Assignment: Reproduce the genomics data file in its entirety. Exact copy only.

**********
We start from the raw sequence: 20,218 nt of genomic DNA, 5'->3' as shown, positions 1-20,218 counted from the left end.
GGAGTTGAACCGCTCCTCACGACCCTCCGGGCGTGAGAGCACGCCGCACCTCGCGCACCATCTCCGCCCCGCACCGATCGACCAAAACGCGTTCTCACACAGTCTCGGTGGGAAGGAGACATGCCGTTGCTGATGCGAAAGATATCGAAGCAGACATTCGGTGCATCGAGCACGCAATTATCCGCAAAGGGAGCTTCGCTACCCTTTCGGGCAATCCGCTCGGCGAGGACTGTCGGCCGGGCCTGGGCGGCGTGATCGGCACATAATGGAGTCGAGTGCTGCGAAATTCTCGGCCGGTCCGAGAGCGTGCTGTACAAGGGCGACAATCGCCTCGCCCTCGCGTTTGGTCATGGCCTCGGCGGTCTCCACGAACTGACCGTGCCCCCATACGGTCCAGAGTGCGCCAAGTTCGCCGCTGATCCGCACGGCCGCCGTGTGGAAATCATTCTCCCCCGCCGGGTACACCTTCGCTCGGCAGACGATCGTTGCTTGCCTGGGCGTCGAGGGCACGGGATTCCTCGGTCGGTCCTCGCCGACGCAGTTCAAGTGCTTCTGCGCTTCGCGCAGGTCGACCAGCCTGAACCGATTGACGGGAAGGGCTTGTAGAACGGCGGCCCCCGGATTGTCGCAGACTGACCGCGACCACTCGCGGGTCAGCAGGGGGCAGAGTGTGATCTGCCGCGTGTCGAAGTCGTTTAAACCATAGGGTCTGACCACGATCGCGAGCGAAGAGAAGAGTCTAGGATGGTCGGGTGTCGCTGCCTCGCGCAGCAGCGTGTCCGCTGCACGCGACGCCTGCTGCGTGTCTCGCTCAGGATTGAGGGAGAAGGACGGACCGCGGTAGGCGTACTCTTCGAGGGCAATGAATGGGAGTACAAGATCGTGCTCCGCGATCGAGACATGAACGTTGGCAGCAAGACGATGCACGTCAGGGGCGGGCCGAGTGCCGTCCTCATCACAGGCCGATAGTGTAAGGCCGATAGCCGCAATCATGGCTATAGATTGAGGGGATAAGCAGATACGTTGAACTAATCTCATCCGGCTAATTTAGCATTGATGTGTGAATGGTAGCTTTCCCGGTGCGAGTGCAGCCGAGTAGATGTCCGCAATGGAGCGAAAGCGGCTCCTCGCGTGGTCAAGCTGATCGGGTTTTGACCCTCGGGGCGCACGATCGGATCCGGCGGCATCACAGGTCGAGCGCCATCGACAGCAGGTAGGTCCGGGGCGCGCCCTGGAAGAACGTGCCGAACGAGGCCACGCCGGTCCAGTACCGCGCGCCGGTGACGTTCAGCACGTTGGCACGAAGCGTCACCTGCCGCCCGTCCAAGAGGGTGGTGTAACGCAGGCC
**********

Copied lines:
We start from the raw sequence: 20,218 nt of genomic DNA, 5'->3' as shown, positions 1-20,218 counted from the left end.
GGAGTTGAACCGCTCCTCACGACCCTCCGGGCGTGAGAGCACGCCGCACCTCGCGCACCATCTCCGCCCCGCACCGATCGACCAAAACGCGTTCTCACACAGTCTCGGTGGGAAGGAGACATGCCGTTGCTGATGCGAAAGATATCGAAGCAGACATTCGGTGCATCGAGCACGCAATTATCCGCAAAGGGAGCTTCGCTACCCTTTCGGGCAATCCGCTCGGCGAGGACTGTCGGCCGGGCCTGGGCGGCGTGATCGGCACATAATGGAGTCGAGTGCTGCGAAATTCTCGGCCGGTCCGAGAGCGTGCTGTACAAGGGCGACAATCGCCTCGCCCTCGCGTTTGGTCATGGCCTCGGCGGTCTCCACGAACTGACCGTGCCCCCATACGGTCCAGAGTGCGCCAAGTTCGCCGCTGATCCGCACGGCCGCCGTGTGGAAATCATTCTCCCCCGCCGGGTACACCTTCGCTCGGCAGACGATCGTTGCTTGCCTGGGCGTCGAGGGCACGGGATTCCTCGGTCGGTCCTCGCCGACGCAGTTCAAGTGCTTCTGCGCTTCGCGCAGGTCGACCAGCCTGAACCGATTGACGGGAAGGGCTTGTAGAACGGCGGCCCCCGGATTGTCGCAGACTGACCGCGACCACTCGCGGGTCAGCAGGGGGCAGAGTGTGATCTGCCGCGTGTCGAAGTCGTTTAAACCATAGGGTCTGACCACGATCGCGAGCGAAGAGAAGAGTCTAGGATGGTCGGGTGTCGCTGCCTCGCGCAGCAGCGTGTCCGCTGCACGCGACGCCTGCTGCGTGTCTCGCTCAGGATTGAGGGAGAAGGACGGACCGCGGTAGGCGTACTCTTCGAGGGCAATGAATGGGAGTACAAGATCGTGCTCCGCGATCGAGACATGAACGTTGGCAGCAAGACGATGCACGTCAGGGGCGGGCCGAGTGCCGTCCTCATCACAGGCCGATAGTGTAAGGCCGATAGCCGCAATCATGGCTATAGATTGAGGGGATAAGCAGATACGTTGAACTAATCTCATCCGGCTAATTTAGCATTGATGTGTGAATGGTAGCTTTCCCGGTGCGAGTGCAGCCGAGTAGATGTCCGCAATGGAGCGAAAGCGGCTCCTCGCGTGGTCAAGCTGATCGGGTTTTGACCCTCGGGGCGCACGATCGGATCCGGCGGCATCACAGGTCGAGCGCCATCGACAGCAGGTAGGTCCGGGGCGCGCCCTGGAAGAACGTGCCGAACGAGGCCACGCCGGTCCAGTACCGCGCGCCGGTGACGTTCAGCACGTTGGCACGAAGCGTCACCTGCCGCCCGTCCAAGAGGGTGGTGTAACGCAGGCC